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Fr. Ron's Blog

Dear Friends,
Below is a repeat of an article I wrote a few years ago and have re-printed every year for the last several years because the importance of Holy Week hasn’t changed; neither have my thoughts on the subject. With schools being closed this week, the danger is that many will forget that for us, who call ourselves Christians, this is, in fact, the holiest week of the year. May we, who are around, see the significance of these days and observe them accordingly. And I hope that wherever they are, our brothers and sisters in faith will do the same.

Dear Friends,
On this 5thSunday of Lent, once again the Church celebrates a scrutiny with those preparing for baptism. And there are lessons in this celebration for those preparing for full communion, as well as for all of us. For three weeks now, all have been invited to scrutinize, to examine our lives and to uncover and heal all that is weak, defective and sinful in our lives, and to strengthen all that is good. In all of these reflections, and in the blessings of the rites themselves, celebrated at the 11:00AM Mass, we are invited to receive new strength for our spiritual journey and to open our hearts more and more to the Christ Who is the living water (1stScrutiny– the Samaritan woman at the well) with which we will never thirst again; the light of the world (2ndScrutiny – the man born blind) with which we will never be blinded again by the world’s allure; and the resurrection and the life (today), the eternal glory to which we are called. As we celebrate this 3rdScrutiny today, may we all find new hope on our journey to Life.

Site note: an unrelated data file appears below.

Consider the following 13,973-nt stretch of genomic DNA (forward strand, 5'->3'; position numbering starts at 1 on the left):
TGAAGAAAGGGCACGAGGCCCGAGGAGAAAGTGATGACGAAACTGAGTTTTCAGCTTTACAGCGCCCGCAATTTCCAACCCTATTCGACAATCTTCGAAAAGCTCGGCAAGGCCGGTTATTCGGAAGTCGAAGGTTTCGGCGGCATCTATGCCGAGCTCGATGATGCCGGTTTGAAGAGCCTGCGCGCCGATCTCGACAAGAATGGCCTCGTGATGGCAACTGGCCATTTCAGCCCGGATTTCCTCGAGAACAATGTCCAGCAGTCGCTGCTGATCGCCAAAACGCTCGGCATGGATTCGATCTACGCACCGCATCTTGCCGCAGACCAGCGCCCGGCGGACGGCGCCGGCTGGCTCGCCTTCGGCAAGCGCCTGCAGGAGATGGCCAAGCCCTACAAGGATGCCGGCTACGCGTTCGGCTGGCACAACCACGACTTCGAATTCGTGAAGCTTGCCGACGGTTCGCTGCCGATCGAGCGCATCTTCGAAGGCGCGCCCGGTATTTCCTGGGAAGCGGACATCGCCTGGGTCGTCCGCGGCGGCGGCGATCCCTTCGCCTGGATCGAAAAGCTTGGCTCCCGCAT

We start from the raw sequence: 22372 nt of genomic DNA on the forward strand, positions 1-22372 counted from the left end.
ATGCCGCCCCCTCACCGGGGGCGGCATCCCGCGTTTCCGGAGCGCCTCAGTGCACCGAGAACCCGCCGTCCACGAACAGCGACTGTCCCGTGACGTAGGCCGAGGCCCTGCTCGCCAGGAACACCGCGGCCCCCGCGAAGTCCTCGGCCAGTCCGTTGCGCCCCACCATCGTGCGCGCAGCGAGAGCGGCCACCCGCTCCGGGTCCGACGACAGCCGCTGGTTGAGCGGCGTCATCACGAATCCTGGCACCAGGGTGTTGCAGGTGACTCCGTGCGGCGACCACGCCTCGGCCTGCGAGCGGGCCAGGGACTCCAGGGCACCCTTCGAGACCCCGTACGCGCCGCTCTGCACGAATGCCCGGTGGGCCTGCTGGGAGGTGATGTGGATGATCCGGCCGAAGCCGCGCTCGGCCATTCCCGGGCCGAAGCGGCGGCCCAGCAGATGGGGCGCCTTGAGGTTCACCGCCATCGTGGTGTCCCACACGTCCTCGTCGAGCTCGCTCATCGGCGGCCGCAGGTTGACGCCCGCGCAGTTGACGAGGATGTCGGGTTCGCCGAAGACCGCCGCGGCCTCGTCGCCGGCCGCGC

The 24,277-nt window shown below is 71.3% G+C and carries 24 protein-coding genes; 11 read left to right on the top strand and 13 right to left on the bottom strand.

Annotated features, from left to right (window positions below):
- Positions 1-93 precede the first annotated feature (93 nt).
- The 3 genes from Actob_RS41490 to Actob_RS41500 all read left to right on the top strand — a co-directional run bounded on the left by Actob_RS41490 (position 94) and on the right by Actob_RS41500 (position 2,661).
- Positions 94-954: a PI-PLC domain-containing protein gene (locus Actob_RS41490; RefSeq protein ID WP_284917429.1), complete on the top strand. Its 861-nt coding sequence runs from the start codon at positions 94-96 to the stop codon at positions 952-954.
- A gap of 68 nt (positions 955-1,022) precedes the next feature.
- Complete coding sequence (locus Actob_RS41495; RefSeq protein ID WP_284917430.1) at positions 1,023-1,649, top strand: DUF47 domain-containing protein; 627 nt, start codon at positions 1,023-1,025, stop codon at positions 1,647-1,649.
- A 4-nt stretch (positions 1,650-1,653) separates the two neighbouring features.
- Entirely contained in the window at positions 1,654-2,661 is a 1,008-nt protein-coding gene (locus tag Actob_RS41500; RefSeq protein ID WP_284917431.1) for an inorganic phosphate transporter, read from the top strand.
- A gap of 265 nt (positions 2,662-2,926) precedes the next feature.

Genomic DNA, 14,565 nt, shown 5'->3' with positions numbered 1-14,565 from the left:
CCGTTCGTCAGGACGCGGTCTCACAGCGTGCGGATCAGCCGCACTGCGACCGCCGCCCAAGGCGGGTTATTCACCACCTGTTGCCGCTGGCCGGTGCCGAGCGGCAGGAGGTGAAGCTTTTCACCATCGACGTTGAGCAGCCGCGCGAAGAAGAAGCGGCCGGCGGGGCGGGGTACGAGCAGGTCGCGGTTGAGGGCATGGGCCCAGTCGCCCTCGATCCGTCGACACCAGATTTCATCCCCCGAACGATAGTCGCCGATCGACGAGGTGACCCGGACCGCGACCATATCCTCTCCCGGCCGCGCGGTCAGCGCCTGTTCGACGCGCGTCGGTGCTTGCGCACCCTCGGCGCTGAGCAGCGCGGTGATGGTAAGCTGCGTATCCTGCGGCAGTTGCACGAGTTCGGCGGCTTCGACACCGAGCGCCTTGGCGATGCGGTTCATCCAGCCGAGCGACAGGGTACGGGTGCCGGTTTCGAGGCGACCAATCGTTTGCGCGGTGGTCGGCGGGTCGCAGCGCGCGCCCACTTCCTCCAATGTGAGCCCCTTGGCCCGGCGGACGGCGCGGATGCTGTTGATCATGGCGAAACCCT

Dear Friends,
Last week, I introduced anyone who read my column to the RCIA, the Rite of Christian Initiation of Adults. If you missed it, and want to catch-up, you can find it on the website (Click Here). As part of that introduction, I mentioned the scrutinies, those special rites, celebrated on the 3rd, 4thand 5thSundays of Lent, when those to be baptized at the Easter Vigil are invited to look deeply into their lives, to uncover and heal what is weak and strengthen what is upright. Each Sunday, this is accomplished through three different “signs” from the Gospel of John. Last week, it was the living water of the well of Jacob in Samaria. Today it is the “sign” of the man born blind. And the rite is celebrated at the 11:00AM Mass. But the rite, and its celebration, offer the whole community an opportunity to do what the catechumens are invited to do, to uncover and heal what is wounded through sin and to strengthen what is good.

Dear Friends,
Today is the 3rd Sunday of Lent. I will get to a reflection on the readings in a moment. I first want to say a word about the Scrutinies we will be celebrating at the 11:00 AM Mass today. The Scrutinies are a part of the Rite of Christian Initiation of Adults, the RCIA. This is the process by which adults and children of catechetical age are brought into the Church. I say a process because it involves both instruction and formation.

Dear Friends,
By the end of this week, I will finally be getting away for some skiing in Vermont. I’ve never really done any “spring skiing” (and spring officially begins this Wednesday) before, so this will be a new experience. Some of the friends I ski with thought it would be nice to get away from those 2 to 10 degree temperatures of February. So we’ll see.